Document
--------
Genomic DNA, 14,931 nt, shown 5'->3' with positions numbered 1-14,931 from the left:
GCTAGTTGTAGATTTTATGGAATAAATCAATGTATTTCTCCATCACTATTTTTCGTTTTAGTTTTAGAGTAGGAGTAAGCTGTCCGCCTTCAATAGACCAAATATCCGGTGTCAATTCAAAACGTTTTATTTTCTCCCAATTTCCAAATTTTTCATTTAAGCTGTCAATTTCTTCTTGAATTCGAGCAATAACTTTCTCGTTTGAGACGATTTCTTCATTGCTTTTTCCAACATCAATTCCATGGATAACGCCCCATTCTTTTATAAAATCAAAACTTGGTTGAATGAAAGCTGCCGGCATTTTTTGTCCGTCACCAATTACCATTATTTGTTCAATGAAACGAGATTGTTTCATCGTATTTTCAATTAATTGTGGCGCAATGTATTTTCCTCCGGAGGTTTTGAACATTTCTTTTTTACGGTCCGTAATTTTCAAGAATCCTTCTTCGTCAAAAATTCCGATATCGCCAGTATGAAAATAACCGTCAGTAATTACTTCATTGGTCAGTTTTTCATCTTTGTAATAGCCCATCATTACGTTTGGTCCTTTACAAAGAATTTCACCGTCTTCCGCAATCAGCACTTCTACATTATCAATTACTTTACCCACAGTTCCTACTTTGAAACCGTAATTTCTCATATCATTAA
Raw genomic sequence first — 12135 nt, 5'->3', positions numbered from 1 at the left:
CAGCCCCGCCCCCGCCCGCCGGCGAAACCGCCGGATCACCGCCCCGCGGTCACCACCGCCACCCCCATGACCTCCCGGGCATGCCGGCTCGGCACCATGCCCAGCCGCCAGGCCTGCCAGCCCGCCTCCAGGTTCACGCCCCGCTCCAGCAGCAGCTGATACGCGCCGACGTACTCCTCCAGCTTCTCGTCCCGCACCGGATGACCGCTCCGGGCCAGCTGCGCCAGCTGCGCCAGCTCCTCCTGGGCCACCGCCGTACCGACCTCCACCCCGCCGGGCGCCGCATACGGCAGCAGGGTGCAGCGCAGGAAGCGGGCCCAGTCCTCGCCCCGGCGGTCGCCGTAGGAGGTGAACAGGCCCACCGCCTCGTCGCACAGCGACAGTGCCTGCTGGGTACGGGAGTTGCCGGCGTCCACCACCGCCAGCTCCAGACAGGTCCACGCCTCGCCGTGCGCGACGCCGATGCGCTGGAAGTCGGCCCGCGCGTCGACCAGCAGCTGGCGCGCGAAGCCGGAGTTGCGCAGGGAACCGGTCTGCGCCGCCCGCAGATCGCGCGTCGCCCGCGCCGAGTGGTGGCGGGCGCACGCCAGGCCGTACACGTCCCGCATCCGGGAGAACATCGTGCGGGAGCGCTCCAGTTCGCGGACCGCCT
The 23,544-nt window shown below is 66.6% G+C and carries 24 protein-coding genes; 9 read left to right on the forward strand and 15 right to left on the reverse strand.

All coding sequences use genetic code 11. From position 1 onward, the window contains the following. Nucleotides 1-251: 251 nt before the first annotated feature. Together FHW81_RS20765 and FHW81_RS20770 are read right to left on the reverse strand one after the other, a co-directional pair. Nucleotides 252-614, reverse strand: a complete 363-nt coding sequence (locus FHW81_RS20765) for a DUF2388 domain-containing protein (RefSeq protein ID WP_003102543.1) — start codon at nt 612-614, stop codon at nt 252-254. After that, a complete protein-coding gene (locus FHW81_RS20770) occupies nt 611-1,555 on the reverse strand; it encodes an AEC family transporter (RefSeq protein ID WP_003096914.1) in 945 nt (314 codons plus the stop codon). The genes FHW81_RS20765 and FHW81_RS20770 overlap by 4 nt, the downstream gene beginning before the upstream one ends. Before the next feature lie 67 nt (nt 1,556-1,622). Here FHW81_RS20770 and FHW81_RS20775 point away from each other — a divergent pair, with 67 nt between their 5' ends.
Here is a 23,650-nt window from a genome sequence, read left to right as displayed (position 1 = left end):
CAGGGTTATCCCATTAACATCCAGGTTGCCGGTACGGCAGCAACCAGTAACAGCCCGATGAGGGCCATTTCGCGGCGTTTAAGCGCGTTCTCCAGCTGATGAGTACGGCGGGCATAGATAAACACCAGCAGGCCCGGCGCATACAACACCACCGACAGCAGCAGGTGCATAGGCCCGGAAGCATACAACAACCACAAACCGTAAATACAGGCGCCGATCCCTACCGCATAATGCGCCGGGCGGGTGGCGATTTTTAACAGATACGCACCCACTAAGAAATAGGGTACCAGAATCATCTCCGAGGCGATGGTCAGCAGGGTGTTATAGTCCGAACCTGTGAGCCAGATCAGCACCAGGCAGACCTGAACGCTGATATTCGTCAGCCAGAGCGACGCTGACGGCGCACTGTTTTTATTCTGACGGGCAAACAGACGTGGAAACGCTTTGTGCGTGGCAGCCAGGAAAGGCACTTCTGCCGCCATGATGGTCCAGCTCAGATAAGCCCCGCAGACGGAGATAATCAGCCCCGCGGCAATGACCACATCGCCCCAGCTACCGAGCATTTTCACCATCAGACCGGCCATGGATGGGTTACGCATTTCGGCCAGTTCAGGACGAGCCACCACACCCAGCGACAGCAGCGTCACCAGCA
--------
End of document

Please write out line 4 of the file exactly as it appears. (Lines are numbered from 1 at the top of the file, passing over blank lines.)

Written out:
CAGCCCCGCCCCCGCCCGCCGGCGAAACCGCCGGATCACCGCCCCGCGGTCACCACCGCCACCCCCATGACCTCCCGGGCATGCCGGCTCGGCACCATGCCCAGCCGCCAGGCCTGCCAGCCCGCCTCCAGGTTCACGCCCCGCTCCAGCAGCAGCTGATACGCGCCGACGTACTCCTCCAGCTTCTCGTCCCGCACCGGATGACCGCTCCGGGCCAGCTGCGCCAGCTGCGCCAGCTCCTCCTGGGCCACCGCCGTACCGACCTCCACCCCGCCGGGCGCCGCATACGGCAGCAGGGTGCAGCGCAGGAAGCGGGCCCAGTCCTCGCCCCGGCGGTCGCCGTAGGAGGTGAACAGGCCCACCGCCTCGTCGCACAGCGACAGTGCCTGCTGGGTACGGGAGTTGCCGGCGTCCACCACCGCCAGCTCCAGACAGGTCCACGCCTCGCCGTGCGCGACGCCGATGCGCTGGAAGTCGGCCCGCGCGTCGACCAGCAGCTGGCGCGCGAAGCCGGAGTTGCGCAGGGAACCGGTCTGCGCCGCCCGCAGATCGCGCGTCGCCCGCGCCGAGTGGTGGCGGGCGCACGCCAGGCCGTACACGTCCCGCATCCGGGAGAACATCGTGCGGGAGCGCTCCAGTTCGCGGACCGCCT